Before we crossed the bridge, one of our leaders invited us to think about what it felt like to enter into a brand new setting in a treacherous way.

Crossing the swinging bridge was certainly treacherous, as Megan, one step in front of me, whispered, “I feel like I’m on the bridge in Shrek.”

As I crossed, I felt a release of worries and uncertainties as I prayed, and God’s presence enveloped me. Miraculously, I don’t think I stopped being aware of His omnipresence the rest of my time at Muskoka Woods, thanks be to God.

The Leadership Studio at Muskoka Woods that we entered after crossing the bridge was one of the most beautiful buildings I’ve ever been in. Every part of it, we were told, was designed with purpose. From the beautiful wooden ceilings with cracked outer edges that represented the beauty God makes of brokenness, to the open space with stunning table space and dinnerware set for kings and queens to emphasize the importance of hospitality and shared meals, the space was something out of a storybook.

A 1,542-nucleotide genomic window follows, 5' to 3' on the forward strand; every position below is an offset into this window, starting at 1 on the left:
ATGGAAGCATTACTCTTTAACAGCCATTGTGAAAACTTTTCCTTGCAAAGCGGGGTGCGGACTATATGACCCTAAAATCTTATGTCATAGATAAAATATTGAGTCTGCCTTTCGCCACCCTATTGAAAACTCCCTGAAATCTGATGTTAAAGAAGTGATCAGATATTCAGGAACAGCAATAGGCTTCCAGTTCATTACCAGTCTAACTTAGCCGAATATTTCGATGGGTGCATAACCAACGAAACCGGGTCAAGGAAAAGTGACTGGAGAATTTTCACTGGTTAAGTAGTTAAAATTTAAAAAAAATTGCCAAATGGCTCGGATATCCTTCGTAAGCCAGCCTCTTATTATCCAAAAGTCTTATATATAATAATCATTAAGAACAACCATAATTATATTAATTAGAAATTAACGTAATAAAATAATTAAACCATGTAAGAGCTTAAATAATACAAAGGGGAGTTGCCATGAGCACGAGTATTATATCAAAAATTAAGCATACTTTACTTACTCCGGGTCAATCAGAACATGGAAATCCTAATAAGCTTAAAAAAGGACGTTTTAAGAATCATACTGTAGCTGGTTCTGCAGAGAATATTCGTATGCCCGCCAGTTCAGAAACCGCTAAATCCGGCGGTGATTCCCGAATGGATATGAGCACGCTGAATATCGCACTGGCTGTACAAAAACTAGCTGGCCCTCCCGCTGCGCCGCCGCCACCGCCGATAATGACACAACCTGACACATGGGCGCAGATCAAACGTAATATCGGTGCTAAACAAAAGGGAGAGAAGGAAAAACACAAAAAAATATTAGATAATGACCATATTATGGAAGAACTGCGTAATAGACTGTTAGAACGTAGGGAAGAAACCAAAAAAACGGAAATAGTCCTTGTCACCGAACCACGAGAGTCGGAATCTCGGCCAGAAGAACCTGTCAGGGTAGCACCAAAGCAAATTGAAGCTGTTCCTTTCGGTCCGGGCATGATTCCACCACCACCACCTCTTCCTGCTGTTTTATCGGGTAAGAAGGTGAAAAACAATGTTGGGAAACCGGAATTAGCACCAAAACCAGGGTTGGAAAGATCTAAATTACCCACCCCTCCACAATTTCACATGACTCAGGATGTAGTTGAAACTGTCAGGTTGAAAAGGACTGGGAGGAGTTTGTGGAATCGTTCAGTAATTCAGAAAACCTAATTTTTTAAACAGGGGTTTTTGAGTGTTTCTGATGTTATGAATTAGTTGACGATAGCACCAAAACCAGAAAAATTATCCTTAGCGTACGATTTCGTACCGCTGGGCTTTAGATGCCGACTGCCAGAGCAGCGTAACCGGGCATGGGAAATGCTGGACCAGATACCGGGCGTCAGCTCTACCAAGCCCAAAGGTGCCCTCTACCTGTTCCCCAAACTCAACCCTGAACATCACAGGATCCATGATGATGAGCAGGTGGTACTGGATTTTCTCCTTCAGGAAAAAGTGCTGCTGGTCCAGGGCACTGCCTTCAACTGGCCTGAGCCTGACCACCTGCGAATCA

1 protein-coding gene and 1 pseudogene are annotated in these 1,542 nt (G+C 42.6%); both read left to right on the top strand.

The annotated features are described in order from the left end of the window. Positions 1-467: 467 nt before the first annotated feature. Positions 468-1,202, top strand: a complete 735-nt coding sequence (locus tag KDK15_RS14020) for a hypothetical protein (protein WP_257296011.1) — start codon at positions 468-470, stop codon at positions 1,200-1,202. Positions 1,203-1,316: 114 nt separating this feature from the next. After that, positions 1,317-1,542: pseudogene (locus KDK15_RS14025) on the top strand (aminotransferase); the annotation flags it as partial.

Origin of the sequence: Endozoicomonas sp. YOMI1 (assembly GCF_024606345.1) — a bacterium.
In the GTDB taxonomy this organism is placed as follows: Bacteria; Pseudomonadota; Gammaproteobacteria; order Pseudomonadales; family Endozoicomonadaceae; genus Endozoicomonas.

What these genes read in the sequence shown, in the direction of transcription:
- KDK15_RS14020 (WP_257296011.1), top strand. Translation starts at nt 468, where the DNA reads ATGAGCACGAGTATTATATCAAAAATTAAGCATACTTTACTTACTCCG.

The “pillow wall” you see above is where we got to cozy up for each one of our intense learning sessions, spent immersed in the Bible, in prayer, and in gifted preaching.

The room to the far left is where we gathered to worship together, strangers coming together to sing songs to the same Jesus who we’d all walked with, who was the only reason we were all there.

And the food we got to enjoy was absolutely incredible. Presented and described to us each night by the incredibly talented cooks, I teared up a few times at the incredible display of family-style hospitality, in which we all shared delicious food and ensured everyone was well fed.

The many conversations I got to take part in were absolutely beautiful. From a few spontaneous prayer sessions after heart-sharing vulnerability, once from my own heart and many times from others’, to conversations about our journeys with the Lord, to conversations simply about how good He is, I was made to be in constant, never-ending awe of my Father, and how every good gift comes from Him.

Here are the most fundamental things I learned:

  1. Soak yourself in the Psalms. This is the advice of John McAuley, president of Muskoka Woods. Absolutely drown yourself in them, He said. Never let yourself forget of the utter goodness, sovereignty, PERFECTION of Christ. Start with Psalms 1 & 2, he said, and always hold fast to Psalm 23. Allow the Lord to speak through His Word always– even if the reason you approach it is for academic purposes.